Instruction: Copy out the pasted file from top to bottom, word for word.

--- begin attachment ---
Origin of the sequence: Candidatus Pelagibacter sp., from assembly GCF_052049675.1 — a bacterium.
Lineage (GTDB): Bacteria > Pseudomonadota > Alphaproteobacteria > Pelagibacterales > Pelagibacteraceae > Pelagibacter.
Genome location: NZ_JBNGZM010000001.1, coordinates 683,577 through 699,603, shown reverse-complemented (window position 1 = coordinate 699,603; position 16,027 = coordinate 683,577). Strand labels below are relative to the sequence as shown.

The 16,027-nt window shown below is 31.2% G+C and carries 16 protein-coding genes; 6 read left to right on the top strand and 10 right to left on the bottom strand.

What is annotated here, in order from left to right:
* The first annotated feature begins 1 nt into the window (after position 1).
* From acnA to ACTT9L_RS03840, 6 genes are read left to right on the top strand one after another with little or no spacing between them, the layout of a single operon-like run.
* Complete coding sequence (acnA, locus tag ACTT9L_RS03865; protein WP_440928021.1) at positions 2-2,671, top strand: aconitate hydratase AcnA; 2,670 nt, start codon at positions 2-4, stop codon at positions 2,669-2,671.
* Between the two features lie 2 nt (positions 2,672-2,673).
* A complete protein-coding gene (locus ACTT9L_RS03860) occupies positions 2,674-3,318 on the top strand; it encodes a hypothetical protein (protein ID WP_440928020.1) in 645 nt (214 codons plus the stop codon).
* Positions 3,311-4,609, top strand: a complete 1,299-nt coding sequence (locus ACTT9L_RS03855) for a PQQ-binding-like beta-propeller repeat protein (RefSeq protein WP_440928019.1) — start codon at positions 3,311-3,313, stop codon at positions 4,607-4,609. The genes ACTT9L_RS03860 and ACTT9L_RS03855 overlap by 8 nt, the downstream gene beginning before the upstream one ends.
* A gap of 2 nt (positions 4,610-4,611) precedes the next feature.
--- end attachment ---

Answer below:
Origin of the sequence: Candidatus Pelagibacter sp., from assembly GCF_052049675.1 — a bacterium.
Lineage (GTDB): Bacteria > Pseudomonadota > Alphaproteobacteria > Pelagibacterales > Pelagibacteraceae > Pelagibacter.
Genome location: NZ_JBNGZM010000001.1, coordinates 683,577 through 699,603, shown reverse-complemented (window position 1 = coordinate 699,603; position 16,027 = coordinate 683,577). Strand labels below are relative to the sequence as shown.

The 16,027-nt window shown below is 31.2% G+C and carries 16 protein-coding genes; 6 read left to right on the top strand and 10 right to left on the bottom strand.

What is annotated here, in order from left to right:
* The first annotated feature begins 1 nt into the window (after position 1).
* From acnA to ACTT9L_RS03840, 6 genes are read left to right on the top strand one after another with little or no spacing between them, the layout of a single operon-like run.
* Complete coding sequence (acnA, locus tag ACTT9L_RS03865; protein WP_440928021.1) at positions 2-2,671, top strand: aconitate hydratase AcnA; 2,670 nt, start codon at positions 2-4, stop codon at positions 2,669-2,671.
* Between the two features lie 2 nt (positions 2,672-2,673).
* A complete protein-coding gene (locus ACTT9L_RS03860) occupies positions 2,674-3,318 on the top strand; it encodes a hypothetical protein (protein ID WP_440928020.1) in 645 nt (214 codons plus the stop codon).
* Positions 3,311-4,609, top strand: a complete 1,299-nt coding sequence (locus ACTT9L_RS03855) for a PQQ-binding-like beta-propeller repeat protein (RefSeq protein WP_440928019.1) — start codon at positions 3,311-3,313, stop codon at positions 4,607-4,609. The genes ACTT9L_RS03860 and ACTT9L_RS03855 overlap by 8 nt, the downstream gene beginning before the upstream one ends.
* A gap of 2 nt (positions 4,610-4,611) precedes the next feature.